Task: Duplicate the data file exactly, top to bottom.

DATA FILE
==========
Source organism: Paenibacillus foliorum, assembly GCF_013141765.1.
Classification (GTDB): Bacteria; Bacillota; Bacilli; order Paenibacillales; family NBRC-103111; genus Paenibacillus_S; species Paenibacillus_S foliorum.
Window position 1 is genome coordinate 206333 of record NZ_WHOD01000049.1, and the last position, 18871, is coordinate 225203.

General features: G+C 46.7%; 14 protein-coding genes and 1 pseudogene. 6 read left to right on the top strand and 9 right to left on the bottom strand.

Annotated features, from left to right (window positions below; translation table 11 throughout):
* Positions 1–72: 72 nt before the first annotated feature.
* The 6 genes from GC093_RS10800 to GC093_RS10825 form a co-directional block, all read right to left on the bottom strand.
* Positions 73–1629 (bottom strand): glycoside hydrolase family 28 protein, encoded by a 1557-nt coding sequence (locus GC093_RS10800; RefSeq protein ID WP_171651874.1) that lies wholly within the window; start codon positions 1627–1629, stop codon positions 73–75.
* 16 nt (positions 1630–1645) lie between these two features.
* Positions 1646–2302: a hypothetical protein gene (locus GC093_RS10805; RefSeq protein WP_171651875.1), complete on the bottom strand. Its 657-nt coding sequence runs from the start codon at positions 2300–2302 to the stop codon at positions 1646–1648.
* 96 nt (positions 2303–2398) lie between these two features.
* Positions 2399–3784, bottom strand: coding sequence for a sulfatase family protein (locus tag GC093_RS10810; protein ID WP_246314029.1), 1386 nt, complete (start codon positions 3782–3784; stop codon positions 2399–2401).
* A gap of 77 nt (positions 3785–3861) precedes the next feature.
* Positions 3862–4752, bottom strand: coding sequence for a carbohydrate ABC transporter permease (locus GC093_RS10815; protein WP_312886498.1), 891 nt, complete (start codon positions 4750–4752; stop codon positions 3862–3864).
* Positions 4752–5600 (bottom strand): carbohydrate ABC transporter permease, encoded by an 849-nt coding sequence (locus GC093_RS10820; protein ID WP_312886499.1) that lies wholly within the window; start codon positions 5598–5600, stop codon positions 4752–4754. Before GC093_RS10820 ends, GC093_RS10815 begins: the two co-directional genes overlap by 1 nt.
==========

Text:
Source organism: Paenibacillus foliorum, assembly GCF_013141765.1.
Classification (GTDB): Bacteria; Bacillota; Bacilli; order Paenibacillales; family NBRC-103111; genus Paenibacillus_S; species Paenibacillus_S foliorum.
Window position 1 is genome coordinate 206333 of record NZ_WHOD01000049.1, and the last position, 18871, is coordinate 225203.

General features: G+C 46.7%; 14 protein-coding genes and 1 pseudogene. 6 read left to right on the top strand and 9 right to left on the bottom strand.

Annotated features, from left to right (window positions below; translation table 11 throughout):
* Positions 1–72: 72 nt before the first annotated feature.
* The 6 genes from GC093_RS10800 to GC093_RS10825 form a co-directional block, all read right to left on the bottom strand.
* Positions 73–1629 (bottom strand): glycoside hydrolase family 28 protein, encoded by a 1557-nt coding sequence (locus GC093_RS10800; RefSeq protein ID WP_171651874.1) that lies wholly within the window; start codon positions 1627–1629, stop codon positions 73–75.
* 16 nt (positions 1630–1645) lie between these two features.
* Positions 1646–2302: a hypothetical protein gene (locus GC093_RS10805; RefSeq protein WP_171651875.1), complete on the bottom strand. Its 657-nt coding sequence runs from the start codon at positions 2300–2302 to the stop codon at positions 1646–1648.
* 96 nt (positions 2303–2398) lie between these two features.
* Positions 2399–3784, bottom strand: coding sequence for a sulfatase family protein (locus tag GC093_RS10810; protein ID WP_246314029.1), 1386 nt, complete (start codon positions 3782–3784; stop codon positions 2399–2401).
* A gap of 77 nt (positions 3785–3861) precedes the next feature.
* Positions 3862–4752, bottom strand: coding sequence for a carbohydrate ABC transporter permease (locus GC093_RS10815; protein WP_312886498.1), 891 nt, complete (start codon positions 4750–4752; stop codon positions 3862–3864).
* Positions 4752–5600 (bottom strand): carbohydrate ABC transporter permease, encoded by an 849-nt coding sequence (locus GC093_RS10820; protein ID WP_312886499.1) that lies wholly within the window; start codon positions 5598–5600, stop codon positions 4752–4754. Before GC093_RS10820 ends, GC093_RS10815 begins: the two co-directional genes overlap by 1 nt.